2002 Denver Annual Meeting (October 27-30, 2002)

Paper No. 12
Presentation Time: 1:30 PM-5:30 PM


LEECH, Mary L., Geological and Environmental Sciences, Stanford Univ, Bldg 320, Stanford, CA 94305-2115, EGGER, Anne E., P.O. Box 331, Bluff, UT 84512 and HOWELL, David G., US Geol Survey, 345 Middlefield Rd, Menlo Park, CA 94025-3561, mary@pangea.stanford.edu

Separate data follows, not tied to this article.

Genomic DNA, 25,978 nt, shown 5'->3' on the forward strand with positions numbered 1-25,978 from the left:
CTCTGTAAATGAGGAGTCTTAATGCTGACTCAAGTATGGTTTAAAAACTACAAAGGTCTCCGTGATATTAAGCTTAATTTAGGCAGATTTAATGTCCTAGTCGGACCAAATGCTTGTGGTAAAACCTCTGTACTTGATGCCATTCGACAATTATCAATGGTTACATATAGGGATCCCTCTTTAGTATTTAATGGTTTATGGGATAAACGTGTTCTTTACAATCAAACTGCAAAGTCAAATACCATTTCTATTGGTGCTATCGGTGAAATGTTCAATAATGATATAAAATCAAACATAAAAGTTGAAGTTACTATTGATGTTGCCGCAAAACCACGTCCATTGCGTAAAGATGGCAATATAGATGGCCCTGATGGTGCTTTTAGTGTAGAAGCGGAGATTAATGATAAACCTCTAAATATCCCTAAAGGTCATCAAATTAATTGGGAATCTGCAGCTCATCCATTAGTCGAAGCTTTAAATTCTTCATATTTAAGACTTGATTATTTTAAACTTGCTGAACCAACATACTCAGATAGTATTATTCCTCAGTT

A guided inquiry exercise was developed to help teach the geology of the U.S. for use in an upper division undergraduate-level Geology of the National Parks course. The exercise is intended for use early in the school term when students have little or no background knowledge of geology; students should be introduced to rock types (i.e., sedimentary, igneous, and metamorphic) and have a basic understanding of geologic time before beginning. This exercise uses three maps: The U.S. Geological Survey's "A Tapestry of Time and Terrain: The Union of Two Maps - Geology and Topography" [http://tapestry.usgs.gov/] and "Landforms of the Conterminous United States - A Digital Shaded-Relief Portrayal" [http://www.usgs.gov/reports/misc/Misc._Investigations_Series_Maps_(I_Series)/I_2206/I_2206.html] maps, and the 1:2,500,000 Geologic Map of the United States. Using these maps, groups of 4 to 6 students were asked to identify between 8 and 12 geologic provinces based on topography, the age of rocks, and the rock types. Each student was given a blank outline map of the contiguous U.S. and each group was given a set of the three maps and colored pencils; as a group, students worked to define regions in the U.S. with similar geology. After a 1-hour period, one member of each group was asked to present their group's findings to the class; students were asked to describe their group's geologic provinces and the reasoning behind their choices. Groups should be kept as small as possible to encourage active participation. A goal of 8 to 12 geologic provinces was given to help establish the level of detail being asked of students. This exercise should be repeated near or at the end of the school term to evaluate progress. This exercise could be adapted for lower-division undergraduate courses, junior- or senior-level high school students, and used in adult education courses.